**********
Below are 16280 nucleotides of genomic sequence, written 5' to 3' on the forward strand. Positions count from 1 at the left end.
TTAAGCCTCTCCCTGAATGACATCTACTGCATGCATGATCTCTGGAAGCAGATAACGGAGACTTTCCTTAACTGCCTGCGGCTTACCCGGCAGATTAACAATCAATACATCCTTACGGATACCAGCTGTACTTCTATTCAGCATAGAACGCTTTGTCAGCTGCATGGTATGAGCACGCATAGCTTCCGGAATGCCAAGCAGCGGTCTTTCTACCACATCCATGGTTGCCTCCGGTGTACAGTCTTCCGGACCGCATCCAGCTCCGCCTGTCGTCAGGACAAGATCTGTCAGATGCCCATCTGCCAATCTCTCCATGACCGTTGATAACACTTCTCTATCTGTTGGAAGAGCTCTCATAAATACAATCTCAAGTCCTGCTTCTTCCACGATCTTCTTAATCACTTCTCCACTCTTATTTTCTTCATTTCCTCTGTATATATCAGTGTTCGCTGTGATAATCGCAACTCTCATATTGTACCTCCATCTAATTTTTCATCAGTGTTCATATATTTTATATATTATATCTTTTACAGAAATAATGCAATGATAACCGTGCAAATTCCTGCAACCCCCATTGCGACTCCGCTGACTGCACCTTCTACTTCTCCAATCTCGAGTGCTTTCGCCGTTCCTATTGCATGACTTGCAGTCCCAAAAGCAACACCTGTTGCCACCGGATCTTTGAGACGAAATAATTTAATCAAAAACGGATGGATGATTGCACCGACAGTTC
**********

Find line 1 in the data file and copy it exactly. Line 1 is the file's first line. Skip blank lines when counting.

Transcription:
Below are 16280 nucleotides of genomic sequence, written 5' to 3' on the forward strand. Positions count from 1 at the left end.